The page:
Diminished Ovarian Reserve in Girls and Adolescents with Trisomy X Syndrome


An extra X chromosome occurs in ~ 1 in 1000 females, resulting in a karyotype 47,XXX also known as trisomy X syndrome (TXS). Women with TXS appear to be at increased risk for premature ovarian insufficiency; however, very little research on this relationship has been conducted. The objective of this case-control study is to compare ovarian function, as measured by anti-mullerian hormone (AMH) levels, between girls with TXS and controls. Serum AMH concentrations were compared between 15 females with TXS (median age 13.4 years) and 26 controls (median age 15.1 years). Females with TXS had significantly lower serum AMH compared to controls (0.7 ng/mL (IQR 0.2–1.7) vs 2.7 (IQR 1.3–4.8), p < 0.001). Additionally, girls with TXS were much more likely to have an AMH below the 2.5th percentile for age with 67% of them meeting these criteria (OR 11, 95% CI 2.3–42). Lower AMH concentrations in females with TXS may represent an increased risk for primary ovarian insufficiency in these patients and potentially a narrow window of opportunity to pursue fertility preservation options. Additional research is needed to understand the natural history of low AMH concentrations and future risk of premature ovarian insufficiency in girls with TXS.

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The authors wish to thank the study participants in the eXtraordinarY Kids Clinic and their families. We also acknowledge Esoterix Laboratories, in particular Walt Chandler, PhD, Kelly Chun, PhD, and Steve Phagoo, PhD. Additionally, we acknowledge funding from the National Center for Advancing Translational Sciences (NIH/NCATS) Colorado CTSA (UL1TR002535), the National Institute of Child Health and Human Development (NIH/NICHD) (K23HD092588), the American Heart Association (13CRP14120015), the National Institute of Digestion, Diabetes, and Kidney Disease (NIH/NIDDK) (K23DK107871), the University of Colorado Departments of Obstetrics and Gynecology and Pediatrics.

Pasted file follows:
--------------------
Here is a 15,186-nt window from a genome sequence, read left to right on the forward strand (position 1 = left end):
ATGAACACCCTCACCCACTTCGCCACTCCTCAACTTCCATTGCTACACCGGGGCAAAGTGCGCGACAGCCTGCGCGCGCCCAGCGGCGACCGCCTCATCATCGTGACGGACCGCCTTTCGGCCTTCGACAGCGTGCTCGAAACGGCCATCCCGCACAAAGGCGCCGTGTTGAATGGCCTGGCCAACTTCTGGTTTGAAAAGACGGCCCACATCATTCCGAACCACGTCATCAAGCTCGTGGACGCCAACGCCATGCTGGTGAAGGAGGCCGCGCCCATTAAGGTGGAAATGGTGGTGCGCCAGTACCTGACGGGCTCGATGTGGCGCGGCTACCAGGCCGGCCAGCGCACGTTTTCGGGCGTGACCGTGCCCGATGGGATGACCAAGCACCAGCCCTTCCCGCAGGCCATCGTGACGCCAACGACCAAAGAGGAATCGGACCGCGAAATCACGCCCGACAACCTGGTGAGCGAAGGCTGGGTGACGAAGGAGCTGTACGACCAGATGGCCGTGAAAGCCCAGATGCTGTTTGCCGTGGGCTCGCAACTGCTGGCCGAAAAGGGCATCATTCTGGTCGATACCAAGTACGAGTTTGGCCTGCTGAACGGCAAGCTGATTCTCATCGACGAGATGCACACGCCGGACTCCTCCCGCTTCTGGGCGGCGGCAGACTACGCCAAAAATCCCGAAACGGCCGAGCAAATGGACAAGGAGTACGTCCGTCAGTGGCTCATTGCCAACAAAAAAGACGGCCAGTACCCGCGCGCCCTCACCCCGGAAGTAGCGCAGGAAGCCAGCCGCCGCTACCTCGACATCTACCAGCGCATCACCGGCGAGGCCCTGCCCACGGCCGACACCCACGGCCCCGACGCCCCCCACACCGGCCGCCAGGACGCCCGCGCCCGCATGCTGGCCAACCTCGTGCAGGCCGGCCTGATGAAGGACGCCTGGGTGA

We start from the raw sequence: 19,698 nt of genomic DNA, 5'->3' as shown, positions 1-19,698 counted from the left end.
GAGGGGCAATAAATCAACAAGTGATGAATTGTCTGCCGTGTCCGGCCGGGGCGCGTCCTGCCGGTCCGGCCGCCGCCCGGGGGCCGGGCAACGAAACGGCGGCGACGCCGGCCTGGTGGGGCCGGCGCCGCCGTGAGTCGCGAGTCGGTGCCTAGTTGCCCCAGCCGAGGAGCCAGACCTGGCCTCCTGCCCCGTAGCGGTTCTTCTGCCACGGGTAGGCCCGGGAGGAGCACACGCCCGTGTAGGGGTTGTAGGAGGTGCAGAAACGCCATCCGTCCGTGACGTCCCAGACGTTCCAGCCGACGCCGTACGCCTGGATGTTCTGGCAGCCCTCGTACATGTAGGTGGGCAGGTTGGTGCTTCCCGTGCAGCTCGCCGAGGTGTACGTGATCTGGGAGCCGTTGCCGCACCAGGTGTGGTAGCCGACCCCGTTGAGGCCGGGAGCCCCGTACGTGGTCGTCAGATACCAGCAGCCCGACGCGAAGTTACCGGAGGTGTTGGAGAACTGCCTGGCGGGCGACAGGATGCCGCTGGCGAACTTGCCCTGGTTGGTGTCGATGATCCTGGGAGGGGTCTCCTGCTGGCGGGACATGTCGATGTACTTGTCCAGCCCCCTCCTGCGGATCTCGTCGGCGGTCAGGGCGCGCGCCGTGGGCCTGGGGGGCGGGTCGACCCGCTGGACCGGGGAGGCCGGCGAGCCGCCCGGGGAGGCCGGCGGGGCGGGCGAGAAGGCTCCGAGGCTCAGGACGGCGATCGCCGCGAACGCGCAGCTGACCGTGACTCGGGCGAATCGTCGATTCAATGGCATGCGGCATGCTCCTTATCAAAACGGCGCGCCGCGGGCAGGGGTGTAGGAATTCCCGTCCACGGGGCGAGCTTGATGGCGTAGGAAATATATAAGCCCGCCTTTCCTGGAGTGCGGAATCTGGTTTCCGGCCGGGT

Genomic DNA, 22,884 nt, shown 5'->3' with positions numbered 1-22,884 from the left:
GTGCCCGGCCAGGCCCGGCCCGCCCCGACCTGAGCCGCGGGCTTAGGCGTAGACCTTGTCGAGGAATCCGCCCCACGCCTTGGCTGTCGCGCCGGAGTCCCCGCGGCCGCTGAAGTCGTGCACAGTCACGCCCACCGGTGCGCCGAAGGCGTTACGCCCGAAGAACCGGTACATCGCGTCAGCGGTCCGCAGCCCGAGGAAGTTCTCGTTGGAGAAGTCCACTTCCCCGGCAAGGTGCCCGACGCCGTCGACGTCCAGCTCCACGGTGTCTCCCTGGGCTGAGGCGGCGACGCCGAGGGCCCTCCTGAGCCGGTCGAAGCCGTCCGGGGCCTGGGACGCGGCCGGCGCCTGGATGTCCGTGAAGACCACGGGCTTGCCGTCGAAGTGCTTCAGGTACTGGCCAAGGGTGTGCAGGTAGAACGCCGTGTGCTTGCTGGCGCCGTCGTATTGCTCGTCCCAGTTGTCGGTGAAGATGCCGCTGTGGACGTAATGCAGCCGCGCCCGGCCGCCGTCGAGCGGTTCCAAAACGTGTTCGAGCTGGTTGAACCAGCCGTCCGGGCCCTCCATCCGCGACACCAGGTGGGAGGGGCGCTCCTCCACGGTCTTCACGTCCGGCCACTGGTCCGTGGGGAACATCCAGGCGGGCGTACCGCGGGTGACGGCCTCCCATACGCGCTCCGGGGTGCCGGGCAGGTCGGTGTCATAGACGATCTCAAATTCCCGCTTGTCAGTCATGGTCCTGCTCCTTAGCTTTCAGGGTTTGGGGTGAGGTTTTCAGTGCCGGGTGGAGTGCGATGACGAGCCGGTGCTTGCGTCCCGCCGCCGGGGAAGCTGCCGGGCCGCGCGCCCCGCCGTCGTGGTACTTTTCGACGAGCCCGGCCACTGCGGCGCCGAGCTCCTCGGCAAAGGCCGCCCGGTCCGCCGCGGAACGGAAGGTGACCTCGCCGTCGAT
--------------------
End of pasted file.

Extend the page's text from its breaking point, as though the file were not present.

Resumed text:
This work was financially supported by the following: National Institute of Child Health and Human Development (NIH/NICHD) (K23HD092588), National Institute of Digestion, Diabetes, and Kidney Disease (NIH/NIDDK) (K23DK107871), National Center for Advancing Translational Sciences (NIH/NCATS) Colorado CTSA (UL1TR002535), American Heart Association (13CRP14120015), University of Colorado Department of Obstetrics and Gynecology Research Funds, and University of Colorado Department of Pediatrics. Availability of Data and Material

All data generated or analyzed during this study are included in this published article.

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Correspondence to Shanlee M. Davis.

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Conflict of Interest

NT and SD serve as medical advisors and SH on the board of directors for the advocacy group AXYS (Association for X&Y syndromes).

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The local institutional review board (COMIRB #08-0512 and #10-1288) approved these protocols and all parents provided written informed consent and girls provided assent as age appropriate. The study was performed in accordance with the ethical standards as laid down in the 1964 Declaration of Helsinki and its later amendments.


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Davis, S.M., Soares, K., Howell, S. et al. Diminished Ovarian Reserve in Girls and Adolescents with Trisomy X Syndrome. Reprod. Sci. (2020). https://doi.org/10.1007/s43032-020-00216-4

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  • Trisomy X syndrome (TXS)
  • Primary ovarian insufficiency (POI)
  • Anti-mullerian hormone (AMH)
  • Sex chromosome aneuploidy
  • Fertility